It’s hard to recall a plug socket looking more profound and sculpture-like than in this extraordinary new short work by Jonathan Glazer, a transcendent 10-minute slam-down inspired by a bout of involuntary terpsichorean mania in the French border city of Strasbourg some 500 years ago.
These banal-looking sockets are the workaday piece of found production design that link together the dim, cell-like abodes of the various collected modern dancers as they unleash their lost souls in a juddering, convulsing swirl of pent-up and sometimes confused (but always deeply moving) fury. There are no plugs in the sockets, because these humans are batteries running at full power, with fizzing electricity coursing to the tip of every flying finger and high-kicking toe.
On the soundtrack is an industrial breakbeat track by Mica Levi which pounds like an out-of-control jackhammer, and the dancers each respond in unique ways to its abrasive, propulsive din. The film offers a subtle commentary on the captivity of Covid and the nature of mankind as an irrepressible physical being.
It affirms the potential of the human body as a living, breathing work of art in its own right, and stands as a paean to those who are able to master, control and manipulate their bodies in such a highly expressive fashion.
Each dancer is set against an ugly, single-coloured backdrop in what looks like a decluttered bedsit, lit with either a single lamp or sunlight streaming through a window. The performances have been captured multiple times across a long stretch of the day, so a cut might connect between one dancer during the day, and the same one, doing the same dance, at night.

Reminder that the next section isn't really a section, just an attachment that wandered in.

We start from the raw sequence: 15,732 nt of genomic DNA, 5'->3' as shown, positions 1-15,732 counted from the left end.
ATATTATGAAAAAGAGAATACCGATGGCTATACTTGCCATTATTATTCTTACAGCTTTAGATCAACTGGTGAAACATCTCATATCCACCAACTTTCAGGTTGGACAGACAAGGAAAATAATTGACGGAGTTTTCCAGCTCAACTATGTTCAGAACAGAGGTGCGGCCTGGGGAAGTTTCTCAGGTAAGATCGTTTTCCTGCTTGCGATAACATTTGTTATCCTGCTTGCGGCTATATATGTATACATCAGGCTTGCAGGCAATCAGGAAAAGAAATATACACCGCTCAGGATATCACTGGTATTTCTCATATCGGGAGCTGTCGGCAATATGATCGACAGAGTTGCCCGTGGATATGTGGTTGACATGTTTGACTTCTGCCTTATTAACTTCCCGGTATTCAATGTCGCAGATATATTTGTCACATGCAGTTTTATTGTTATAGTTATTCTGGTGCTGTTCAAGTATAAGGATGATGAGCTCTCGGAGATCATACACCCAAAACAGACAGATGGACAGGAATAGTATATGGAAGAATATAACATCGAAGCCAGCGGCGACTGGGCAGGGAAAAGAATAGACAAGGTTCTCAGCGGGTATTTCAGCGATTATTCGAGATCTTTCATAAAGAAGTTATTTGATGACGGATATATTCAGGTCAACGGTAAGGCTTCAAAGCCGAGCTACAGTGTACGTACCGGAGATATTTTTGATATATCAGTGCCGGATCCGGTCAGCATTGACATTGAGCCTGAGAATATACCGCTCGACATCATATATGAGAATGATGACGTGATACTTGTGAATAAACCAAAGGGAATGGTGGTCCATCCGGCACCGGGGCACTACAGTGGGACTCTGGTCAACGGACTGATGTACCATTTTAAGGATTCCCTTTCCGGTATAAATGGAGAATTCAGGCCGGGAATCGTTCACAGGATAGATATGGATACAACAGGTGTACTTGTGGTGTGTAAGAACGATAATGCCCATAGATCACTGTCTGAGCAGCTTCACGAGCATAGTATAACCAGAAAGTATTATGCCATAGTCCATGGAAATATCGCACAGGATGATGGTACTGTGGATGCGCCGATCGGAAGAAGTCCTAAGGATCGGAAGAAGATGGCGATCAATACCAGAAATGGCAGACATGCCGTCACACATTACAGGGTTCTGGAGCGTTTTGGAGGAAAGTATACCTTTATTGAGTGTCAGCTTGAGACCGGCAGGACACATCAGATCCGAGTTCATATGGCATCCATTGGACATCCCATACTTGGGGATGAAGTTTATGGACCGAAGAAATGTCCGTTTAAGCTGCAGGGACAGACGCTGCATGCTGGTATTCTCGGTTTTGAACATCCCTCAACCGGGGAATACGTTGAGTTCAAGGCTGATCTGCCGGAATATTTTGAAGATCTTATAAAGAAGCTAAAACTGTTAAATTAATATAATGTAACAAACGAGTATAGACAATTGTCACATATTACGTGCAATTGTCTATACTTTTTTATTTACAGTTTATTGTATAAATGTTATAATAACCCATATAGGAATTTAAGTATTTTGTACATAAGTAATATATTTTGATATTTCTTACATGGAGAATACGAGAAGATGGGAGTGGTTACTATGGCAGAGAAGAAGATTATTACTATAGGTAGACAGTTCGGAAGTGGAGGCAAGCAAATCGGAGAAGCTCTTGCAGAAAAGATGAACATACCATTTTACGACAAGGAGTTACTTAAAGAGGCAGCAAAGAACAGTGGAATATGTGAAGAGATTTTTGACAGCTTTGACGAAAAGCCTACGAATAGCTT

These flickering lights connected by sudden elliptical edits signal the rapid, inexorable march of time, the time we have wasted and the time we have enjoyed, and they offer a melancholic counterpoint to the ecstatic dynamism of the dances themselves.
It might be tempting to see the film as similar to a music promo – in an extremely round-about way, it reminded me initially of the video for Pharrell Williams’ ‘Happy’, in which hard cuts form a daisy chain of impossibly sunny dancers bopping along the byways of Los Angeles.
Yet formally and tonally this is a very different beast, a machine-tooled emotional tour de force which stands as a giddy, breath-snatching ode to the revolutionary aspect of being alive and being alone. And this would’ve worked as a full feature – 10 minutes is but a mere morsel of such greatness.